With The Eagle film of Rosemary Sutcliff‘s The Eagle of the Ninth historical novel now shortly to be released in the US (February 11th), and also emerging in film festivals in the UK and Ireland, it is time to recall why the director Kevin Macdonald cast Americans as the Romans.
“It was always my concept for this film that the Romans would be Americans,” says Macdonald.
“That was my first idea about the movie and it still holds up whether or not we had any money from America, that would have been my approach.” The Eagle of the Ninth is based on a 1950s novel by Rosemary Sutcliff and stars Tatum as Marcus Aquila, an idealistic Roman soldier, whose uncle, Aquila, played by Sutherland, epitomises the confidence of the occupying army.
“It’s a film is about a guy who believes wholeheartedly in the values of Rome, and believes everyone else must want to become a part of the great family of Rome,” says Macdonald, who has completed the director’s cut of the movie.
“Marcus thinks, ‘It would benefit them so much — can’t they see it is the only way to live their lives?’ He comes to realise there are other value systems, other people have a claim to honour in the same way that he as an American — or a Roman — can claim honour. This is a film which is some way reflects the some of current anxieties and the political questions that we all have.”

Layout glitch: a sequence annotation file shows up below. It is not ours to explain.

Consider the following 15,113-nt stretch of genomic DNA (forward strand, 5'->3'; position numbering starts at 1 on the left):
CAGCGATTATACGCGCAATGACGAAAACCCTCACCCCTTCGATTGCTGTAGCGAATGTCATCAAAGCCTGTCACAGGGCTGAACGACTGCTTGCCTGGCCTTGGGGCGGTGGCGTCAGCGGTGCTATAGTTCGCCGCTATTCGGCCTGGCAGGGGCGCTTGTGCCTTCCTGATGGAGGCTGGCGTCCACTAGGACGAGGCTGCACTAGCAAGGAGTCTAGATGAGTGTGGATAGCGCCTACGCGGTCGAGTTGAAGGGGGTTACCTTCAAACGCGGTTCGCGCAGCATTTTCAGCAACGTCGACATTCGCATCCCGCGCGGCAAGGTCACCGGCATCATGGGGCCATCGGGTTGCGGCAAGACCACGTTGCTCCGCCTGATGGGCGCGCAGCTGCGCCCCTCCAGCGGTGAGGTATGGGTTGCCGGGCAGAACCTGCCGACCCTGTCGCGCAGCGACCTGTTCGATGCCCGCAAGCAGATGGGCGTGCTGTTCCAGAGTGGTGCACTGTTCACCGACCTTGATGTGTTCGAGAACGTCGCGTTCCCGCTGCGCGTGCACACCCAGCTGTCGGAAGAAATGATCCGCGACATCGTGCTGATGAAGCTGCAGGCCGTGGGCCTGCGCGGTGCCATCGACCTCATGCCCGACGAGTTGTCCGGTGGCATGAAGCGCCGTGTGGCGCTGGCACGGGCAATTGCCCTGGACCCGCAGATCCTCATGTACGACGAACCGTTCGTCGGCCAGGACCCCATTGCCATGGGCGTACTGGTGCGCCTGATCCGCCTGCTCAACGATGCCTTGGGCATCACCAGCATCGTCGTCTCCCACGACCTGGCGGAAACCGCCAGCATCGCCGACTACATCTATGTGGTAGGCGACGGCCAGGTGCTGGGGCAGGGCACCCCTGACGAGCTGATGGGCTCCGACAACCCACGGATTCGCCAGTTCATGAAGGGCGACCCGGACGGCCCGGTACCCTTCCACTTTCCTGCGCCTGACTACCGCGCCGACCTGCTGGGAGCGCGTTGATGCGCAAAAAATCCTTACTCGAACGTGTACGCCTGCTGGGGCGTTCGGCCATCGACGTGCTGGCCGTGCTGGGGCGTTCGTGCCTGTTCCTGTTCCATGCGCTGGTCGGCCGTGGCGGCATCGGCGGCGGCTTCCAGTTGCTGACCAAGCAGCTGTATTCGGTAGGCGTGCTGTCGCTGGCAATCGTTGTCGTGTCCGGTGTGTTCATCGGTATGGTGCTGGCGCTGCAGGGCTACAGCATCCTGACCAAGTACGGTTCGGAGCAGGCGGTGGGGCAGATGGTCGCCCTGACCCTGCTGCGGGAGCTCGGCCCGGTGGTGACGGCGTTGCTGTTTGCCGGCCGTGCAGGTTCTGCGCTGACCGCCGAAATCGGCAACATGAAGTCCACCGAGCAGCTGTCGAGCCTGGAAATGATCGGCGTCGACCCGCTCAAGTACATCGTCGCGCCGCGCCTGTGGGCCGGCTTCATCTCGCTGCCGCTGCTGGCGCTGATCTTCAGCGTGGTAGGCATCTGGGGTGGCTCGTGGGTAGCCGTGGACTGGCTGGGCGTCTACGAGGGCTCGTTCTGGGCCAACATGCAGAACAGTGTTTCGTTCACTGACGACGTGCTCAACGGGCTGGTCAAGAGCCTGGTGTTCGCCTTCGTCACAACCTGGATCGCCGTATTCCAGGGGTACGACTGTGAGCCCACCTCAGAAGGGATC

The Romans’ attitudes are contrasted with those of Esca, a Celtic slave, played by Jamie Bell, whose distance from his master is emphasised by his voice — Bell speaks in his native Teesside accent for the first time since Billy Elliot, his breakthrough movie.
The same linguistic trick is accentuated as the Ninth Legion heads beyond Hadrian’s Wall. The Romans encounter the Seal People whose Gaelic language is unintelligible to their uninvited guests, and their world and values remain a mystery to the invaders.